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Pierre Schaeffer Bibliography
compiled by Carlos Palombini
(Title 3 of 10)

III. Sophie Brunet and Pierre Schaeffer. 1969. Pierre Schaeffer par Sophie Brunet suivi de Réflexions de Pierre Schaeffer. [Pierre Schaeffer by Sophie Brunet followed by Reflections of Pierre Schaeffer]. Paris: La revue musicale -- Éditions Richard-Masse (now dealt with by Hermann Éditeurs des Sciences et des Arts [293 rue Lecourbe, 75015 Paris, tel. +33 1, fax +33 1; sales: 6 rue de la Sorbonne, 75005 Paris, tel. +33 1, fax +33 1]). Collection "Hommes choisis", v. 1. 229 pp. ISBN 978070150.

Brunet starts with an exchange of letters between Schaeffer and herself; in the guise of biography, she intersperses her own comments with an assortment of excerpts from Schaeffer's treatises and biographic fiction; in the last hundred pages, Schaeffer lays his heart bare. Pierre Schaeffer par Sophie Brunet seems written by the authors for their innermost circle and themselves. All the same, the parallel Schaeffer draws between Reduced Listening and the Eucharist is unexpected and revealing.

A child communicates. It communes with itself, makes silence, awaits the arrival of something from itself or its Visitor, some neither ordinary nor excessive thing, which will foster the reciprocal feeling of the presence of the self to Him and of Him to the self. Bereft of words, before it is an intention, adoration is usually attention, a mobilization of consciousness.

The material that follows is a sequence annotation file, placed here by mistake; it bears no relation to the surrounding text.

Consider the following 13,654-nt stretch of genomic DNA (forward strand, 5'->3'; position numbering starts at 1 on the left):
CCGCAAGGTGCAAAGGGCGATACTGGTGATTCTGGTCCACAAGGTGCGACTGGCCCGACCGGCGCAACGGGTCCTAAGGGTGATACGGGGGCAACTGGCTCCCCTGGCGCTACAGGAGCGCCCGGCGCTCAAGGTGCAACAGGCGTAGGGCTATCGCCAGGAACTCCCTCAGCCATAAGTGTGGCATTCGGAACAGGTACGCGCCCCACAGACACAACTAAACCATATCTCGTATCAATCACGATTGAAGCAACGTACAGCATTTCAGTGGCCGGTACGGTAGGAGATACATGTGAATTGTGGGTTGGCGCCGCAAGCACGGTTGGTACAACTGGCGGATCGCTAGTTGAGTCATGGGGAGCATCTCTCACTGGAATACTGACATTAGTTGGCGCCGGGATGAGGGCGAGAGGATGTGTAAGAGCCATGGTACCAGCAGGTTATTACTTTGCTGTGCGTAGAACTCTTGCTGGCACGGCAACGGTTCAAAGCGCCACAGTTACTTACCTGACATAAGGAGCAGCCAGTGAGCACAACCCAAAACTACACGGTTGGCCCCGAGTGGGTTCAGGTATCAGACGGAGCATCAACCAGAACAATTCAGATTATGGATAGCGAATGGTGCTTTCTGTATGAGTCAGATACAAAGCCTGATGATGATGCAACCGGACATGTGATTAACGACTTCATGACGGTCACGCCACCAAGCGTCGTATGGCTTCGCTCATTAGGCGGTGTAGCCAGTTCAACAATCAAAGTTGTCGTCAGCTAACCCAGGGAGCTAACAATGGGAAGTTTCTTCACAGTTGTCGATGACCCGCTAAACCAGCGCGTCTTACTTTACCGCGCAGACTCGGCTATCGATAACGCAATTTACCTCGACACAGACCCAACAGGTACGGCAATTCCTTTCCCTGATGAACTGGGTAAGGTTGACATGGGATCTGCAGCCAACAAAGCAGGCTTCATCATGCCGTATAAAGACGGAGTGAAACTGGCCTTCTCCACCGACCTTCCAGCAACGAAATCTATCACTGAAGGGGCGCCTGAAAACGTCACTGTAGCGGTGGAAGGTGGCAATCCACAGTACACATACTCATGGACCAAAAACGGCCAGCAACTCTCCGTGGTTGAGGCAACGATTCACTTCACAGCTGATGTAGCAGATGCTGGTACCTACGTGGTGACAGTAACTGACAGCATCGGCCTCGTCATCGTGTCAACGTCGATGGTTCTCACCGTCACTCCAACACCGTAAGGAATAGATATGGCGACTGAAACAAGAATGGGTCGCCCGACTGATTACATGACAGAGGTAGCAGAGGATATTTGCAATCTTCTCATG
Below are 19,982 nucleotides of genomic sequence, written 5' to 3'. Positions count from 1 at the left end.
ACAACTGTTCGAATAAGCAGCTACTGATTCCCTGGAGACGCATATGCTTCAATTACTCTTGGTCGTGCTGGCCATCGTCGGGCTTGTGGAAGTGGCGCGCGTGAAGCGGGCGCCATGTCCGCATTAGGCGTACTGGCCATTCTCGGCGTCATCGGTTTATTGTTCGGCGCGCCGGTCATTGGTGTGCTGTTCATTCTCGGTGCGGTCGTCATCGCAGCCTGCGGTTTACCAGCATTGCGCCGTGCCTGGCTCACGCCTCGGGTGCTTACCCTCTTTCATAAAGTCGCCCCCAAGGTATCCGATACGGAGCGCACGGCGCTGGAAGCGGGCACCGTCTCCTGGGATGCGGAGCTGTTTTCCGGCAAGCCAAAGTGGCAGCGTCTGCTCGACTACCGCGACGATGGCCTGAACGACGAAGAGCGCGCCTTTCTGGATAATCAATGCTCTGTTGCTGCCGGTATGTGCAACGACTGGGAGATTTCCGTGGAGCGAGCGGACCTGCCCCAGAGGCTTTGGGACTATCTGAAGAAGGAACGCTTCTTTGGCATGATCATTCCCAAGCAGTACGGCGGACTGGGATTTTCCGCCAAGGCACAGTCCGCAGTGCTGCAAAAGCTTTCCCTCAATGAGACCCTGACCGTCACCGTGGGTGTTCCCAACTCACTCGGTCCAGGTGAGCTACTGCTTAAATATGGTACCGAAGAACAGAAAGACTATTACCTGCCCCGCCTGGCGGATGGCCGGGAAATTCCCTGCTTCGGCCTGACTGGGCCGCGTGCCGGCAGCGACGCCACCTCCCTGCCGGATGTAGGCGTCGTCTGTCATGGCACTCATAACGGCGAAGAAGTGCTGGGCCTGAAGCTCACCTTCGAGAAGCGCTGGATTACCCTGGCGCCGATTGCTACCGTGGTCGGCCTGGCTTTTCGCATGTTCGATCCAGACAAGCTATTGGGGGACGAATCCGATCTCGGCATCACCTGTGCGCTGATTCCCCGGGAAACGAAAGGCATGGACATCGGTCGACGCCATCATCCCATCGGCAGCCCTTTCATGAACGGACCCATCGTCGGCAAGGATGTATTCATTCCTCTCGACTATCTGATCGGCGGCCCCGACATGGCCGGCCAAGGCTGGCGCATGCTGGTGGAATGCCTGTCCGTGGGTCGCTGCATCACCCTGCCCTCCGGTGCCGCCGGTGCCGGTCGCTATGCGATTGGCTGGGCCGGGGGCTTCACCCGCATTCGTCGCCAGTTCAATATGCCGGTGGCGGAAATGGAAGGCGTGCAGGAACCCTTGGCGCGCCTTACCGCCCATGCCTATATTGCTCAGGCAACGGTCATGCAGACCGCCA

A man concentrates (as heralds of other civilizations have taught him to). With no outside visitor, sacrament or perceptible sign, it is nonetheless a call on latent forces, the call of presence too and, for this to happen, the halt (let us hope), the possible if improbable halt of the usual turmoil, the background noise of the mind with its never-ending associations. I shall not mention recipes (they are unreliable), idle commentaries, likely misunderstandings...
        Finally, an auditor listens to a sound (neither to a sound discourse that puts him asleep on his feet nor to a piece of music that makes him dream, dance, cry or laugh). We offer his listening this piece of sound that we repeat and to which he applies himself in the same way as he would stare at a light, a door knob or the horizon. He is receiving neither his God nor the flow of his body but a signal from the outside world, whose sound image [*] takes shape in his consciousness. In order to consider this signal, he must also pay attention and make silence, and to appropriate this signal, paradoxically, he must also rid himself of everything he had previously known about it, casting off senses, indices and even any suggestion concerning the signal. Re-listening to it now or in a few hours or in a few days, he will be learning more about it; he will be learning as much about the object that he is considering as about the faculties of the subject that he is, and who observes himself observing. In what, exactly, will this teaching consist? Is he doing music research? Is he figuring himself out? Is he going to split hairs, call himself a psychologist, a musicologist, a semiologist? In comparison with the intimate experience, with the true benefit, worthless specialisms... (Brunet and Schaeffer 1969: 211--12)
Table of Contents
Exchange of Letters: May 1969
Pierre Schaeffer by Sophie Brunet
Chapter I Approaches
Chapter II The Heart Shared Out or the Three Simons
Chapter III Object and Method
Chapter IV Thou Shalt Live Alone
Reflections of Pierre Schaeffer
Chapter I I Am Writing to You from a Distant Country
Chapter II The Golden Age
Chapter III Uninhabitable Spaces
Chapter IV The Curved Space
Chapter V Contrary-mindedness
Table of Contents  
Pierre Schaeffer's Publications

[*] The term "sound image" exactly corresponds to Saussure's definition of the signifier.

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Posted 13 September 2001.
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